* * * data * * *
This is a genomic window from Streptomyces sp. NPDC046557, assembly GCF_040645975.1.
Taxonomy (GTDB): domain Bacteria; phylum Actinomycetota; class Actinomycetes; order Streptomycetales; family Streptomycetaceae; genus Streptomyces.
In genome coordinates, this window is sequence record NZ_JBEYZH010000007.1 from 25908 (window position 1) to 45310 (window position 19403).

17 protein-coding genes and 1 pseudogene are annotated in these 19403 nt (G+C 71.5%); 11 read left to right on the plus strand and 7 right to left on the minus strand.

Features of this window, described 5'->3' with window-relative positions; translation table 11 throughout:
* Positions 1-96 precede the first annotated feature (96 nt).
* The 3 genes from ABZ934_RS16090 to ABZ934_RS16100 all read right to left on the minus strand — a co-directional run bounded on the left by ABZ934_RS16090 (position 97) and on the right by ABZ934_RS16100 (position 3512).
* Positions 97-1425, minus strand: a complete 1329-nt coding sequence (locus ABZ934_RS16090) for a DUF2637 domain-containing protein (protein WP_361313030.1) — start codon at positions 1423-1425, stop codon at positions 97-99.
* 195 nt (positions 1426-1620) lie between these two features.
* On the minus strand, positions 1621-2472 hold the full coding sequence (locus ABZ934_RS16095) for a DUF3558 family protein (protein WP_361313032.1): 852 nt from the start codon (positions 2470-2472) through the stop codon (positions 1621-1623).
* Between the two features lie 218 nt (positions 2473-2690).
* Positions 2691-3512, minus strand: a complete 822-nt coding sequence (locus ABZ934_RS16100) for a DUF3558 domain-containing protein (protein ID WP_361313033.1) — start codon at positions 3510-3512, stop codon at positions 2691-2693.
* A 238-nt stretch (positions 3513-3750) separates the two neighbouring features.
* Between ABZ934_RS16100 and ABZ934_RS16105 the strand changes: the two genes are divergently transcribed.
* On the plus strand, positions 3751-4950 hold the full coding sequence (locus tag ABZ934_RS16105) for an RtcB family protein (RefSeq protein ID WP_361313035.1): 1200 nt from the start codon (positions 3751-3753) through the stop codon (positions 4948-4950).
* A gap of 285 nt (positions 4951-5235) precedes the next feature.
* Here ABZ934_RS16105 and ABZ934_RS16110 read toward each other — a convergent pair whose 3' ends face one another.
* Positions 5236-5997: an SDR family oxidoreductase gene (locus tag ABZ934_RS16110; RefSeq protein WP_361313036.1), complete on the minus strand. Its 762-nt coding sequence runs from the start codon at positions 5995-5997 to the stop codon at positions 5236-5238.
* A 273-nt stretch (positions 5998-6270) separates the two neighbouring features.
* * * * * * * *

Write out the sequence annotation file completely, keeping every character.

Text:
This is a genomic window from Streptomyces sp. NPDC046557, assembly GCF_040645975.1.
Taxonomy (GTDB): domain Bacteria; phylum Actinomycetota; class Actinomycetes; order Streptomycetales; family Streptomycetaceae; genus Streptomyces.
In genome coordinates, this window is sequence record NZ_JBEYZH010000007.1 from 25908 (window position 1) to 45310 (window position 19403).

17 protein-coding genes and 1 pseudogene are annotated in these 19403 nt (G+C 71.5%); 11 read left to right on the plus strand and 7 right to left on the minus strand.

Features of this window, described 5'->3' with window-relative positions; translation table 11 throughout:
* Positions 1-96 precede the first annotated feature (96 nt).
* The 3 genes from ABZ934_RS16090 to ABZ934_RS16100 all read right to left on the minus strand — a co-directional run bounded on the left by ABZ934_RS16090 (position 97) and on the right by ABZ934_RS16100 (position 3512).
* Positions 97-1425, minus strand: a complete 1329-nt coding sequence (locus ABZ934_RS16090) for a DUF2637 domain-containing protein (protein WP_361313030.1) — start codon at positions 1423-1425, stop codon at positions 97-99.
* 195 nt (positions 1426-1620) lie between these two features.
* On the minus strand, positions 1621-2472 hold the full coding sequence (locus ABZ934_RS16095) for a DUF3558 family protein (protein WP_361313032.1): 852 nt from the start codon (positions 2470-2472) through the stop codon (positions 1621-1623).
* Between the two features lie 218 nt (positions 2473-2690).
* Positions 2691-3512, minus strand: a complete 822-nt coding sequence (locus ABZ934_RS16100) for a DUF3558 domain-containing protein (protein ID WP_361313033.1) — start codon at positions 3510-3512, stop codon at positions 2691-2693.
* A 238-nt stretch (positions 3513-3750) separates the two neighbouring features.
* Between ABZ934_RS16100 and ABZ934_RS16105 the strand changes: the two genes are divergently transcribed.
* On the plus strand, positions 3751-4950 hold the full coding sequence (locus tag ABZ934_RS16105) for an RtcB family protein (RefSeq protein ID WP_361313035.1): 1200 nt from the start codon (positions 3751-3753) through the stop codon (positions 4948-4950).
* A gap of 285 nt (positions 4951-5235) precedes the next feature.
* Here ABZ934_RS16105 and ABZ934_RS16110 read toward each other — a convergent pair whose 3' ends face one another.
* Positions 5236-5997: an SDR family oxidoreductase gene (locus tag ABZ934_RS16110; RefSeq protein WP_361313036.1), complete on the minus strand. Its 762-nt coding sequence runs from the start codon at positions 5995-5997 to the stop codon at positions 5236-5238.
* A 273-nt stretch (positions 5998-6270) separates the two neighbouring features.